When creating a garden, first be aware of a basic tenet. That water will take the shape of any vessel into which it is put, and according to that shape, become good or bad.
Capital, like water, tends to flow around obstacles. Dam its movement at one point, and it will reshape itself to find its way around.
And so a channel must be dug in such a way as to create a stream that flows in a captivating manner. This flow can be directed in part by different stones: Bottom Stones, Water-Splitting Stones, Foundation Stones, Crosswise Stones, and Spillway stones. Stone groupings to use for this purpose include Multilayered Shape, Crown Shape, Writing Desk Shape, the Bucket Type, and so on.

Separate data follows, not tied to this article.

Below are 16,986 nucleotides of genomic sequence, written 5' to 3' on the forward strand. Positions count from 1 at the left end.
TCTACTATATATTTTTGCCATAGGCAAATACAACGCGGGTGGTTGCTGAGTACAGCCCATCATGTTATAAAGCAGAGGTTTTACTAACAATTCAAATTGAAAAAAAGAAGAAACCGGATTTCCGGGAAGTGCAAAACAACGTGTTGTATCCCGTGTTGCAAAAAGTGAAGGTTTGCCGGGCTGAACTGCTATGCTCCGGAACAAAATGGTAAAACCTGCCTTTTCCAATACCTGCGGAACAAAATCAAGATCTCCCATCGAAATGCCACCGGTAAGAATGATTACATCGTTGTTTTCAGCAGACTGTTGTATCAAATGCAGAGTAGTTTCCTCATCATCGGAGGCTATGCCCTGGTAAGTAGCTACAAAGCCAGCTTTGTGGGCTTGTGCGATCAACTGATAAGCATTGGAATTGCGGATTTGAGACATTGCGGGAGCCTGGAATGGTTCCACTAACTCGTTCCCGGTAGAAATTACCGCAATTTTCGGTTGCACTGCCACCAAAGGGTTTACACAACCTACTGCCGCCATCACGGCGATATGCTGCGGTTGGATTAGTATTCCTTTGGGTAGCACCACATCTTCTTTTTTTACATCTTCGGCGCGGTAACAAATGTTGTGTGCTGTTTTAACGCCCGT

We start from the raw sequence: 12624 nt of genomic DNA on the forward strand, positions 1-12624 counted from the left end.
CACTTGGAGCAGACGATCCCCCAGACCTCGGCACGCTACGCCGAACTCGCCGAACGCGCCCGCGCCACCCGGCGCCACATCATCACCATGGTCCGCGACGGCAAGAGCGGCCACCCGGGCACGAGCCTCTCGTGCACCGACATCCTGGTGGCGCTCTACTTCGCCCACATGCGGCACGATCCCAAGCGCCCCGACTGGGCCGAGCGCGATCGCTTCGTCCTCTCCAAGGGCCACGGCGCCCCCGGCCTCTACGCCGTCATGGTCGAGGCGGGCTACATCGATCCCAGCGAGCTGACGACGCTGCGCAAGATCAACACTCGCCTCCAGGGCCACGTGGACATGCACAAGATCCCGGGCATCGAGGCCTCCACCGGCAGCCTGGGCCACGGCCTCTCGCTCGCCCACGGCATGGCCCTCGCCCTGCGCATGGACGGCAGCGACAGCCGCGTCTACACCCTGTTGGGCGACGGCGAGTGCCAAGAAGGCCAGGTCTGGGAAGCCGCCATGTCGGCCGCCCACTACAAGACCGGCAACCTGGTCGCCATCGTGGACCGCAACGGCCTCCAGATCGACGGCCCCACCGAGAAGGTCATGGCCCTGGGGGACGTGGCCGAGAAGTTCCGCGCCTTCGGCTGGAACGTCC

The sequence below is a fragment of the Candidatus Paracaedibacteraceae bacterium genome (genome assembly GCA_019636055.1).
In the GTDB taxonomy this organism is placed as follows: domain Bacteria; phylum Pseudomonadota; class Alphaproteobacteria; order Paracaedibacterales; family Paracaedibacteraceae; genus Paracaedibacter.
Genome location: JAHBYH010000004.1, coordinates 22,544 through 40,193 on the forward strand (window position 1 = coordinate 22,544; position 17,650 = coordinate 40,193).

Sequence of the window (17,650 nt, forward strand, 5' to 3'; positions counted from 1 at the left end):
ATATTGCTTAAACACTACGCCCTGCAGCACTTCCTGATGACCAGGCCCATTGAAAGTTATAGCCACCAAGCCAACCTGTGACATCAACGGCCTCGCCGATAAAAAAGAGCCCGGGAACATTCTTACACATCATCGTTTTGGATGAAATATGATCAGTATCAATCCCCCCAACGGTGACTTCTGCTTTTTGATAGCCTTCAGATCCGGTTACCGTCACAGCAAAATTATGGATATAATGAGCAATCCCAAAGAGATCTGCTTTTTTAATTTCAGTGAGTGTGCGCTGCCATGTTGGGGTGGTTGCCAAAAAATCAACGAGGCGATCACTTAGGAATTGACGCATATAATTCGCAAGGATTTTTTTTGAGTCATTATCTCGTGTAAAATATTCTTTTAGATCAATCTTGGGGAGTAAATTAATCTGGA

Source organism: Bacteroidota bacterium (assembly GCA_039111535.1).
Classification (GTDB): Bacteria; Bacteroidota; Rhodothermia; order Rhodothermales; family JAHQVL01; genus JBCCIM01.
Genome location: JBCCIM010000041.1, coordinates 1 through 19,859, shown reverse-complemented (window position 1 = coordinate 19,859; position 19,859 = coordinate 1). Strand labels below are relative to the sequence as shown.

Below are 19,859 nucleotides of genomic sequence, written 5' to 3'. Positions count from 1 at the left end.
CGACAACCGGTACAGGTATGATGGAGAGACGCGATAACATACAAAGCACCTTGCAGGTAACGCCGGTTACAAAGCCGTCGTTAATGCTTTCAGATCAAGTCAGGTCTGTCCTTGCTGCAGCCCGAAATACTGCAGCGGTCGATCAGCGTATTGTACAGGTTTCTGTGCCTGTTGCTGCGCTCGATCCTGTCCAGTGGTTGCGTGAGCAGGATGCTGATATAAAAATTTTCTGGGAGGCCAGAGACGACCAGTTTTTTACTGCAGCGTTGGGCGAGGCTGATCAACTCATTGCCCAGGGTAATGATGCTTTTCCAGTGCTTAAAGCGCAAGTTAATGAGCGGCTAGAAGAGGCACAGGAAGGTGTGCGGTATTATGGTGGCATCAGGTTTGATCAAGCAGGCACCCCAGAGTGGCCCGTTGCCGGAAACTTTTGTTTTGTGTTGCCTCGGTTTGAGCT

No matter how things flow, they should not be made to appear contrived, but rather flow this way and that, without a seemingly singular objective, from one edge of the hill to the other. With minimal regulation, freer movement can open an area and expand it dramatically.
In an exhibition space dug out of the third floor of an office building, the work of Sterling Wells, Anne Libby, Colin Oulighan, and Andrew Francis is set in motion through the native angles of the site’s topography.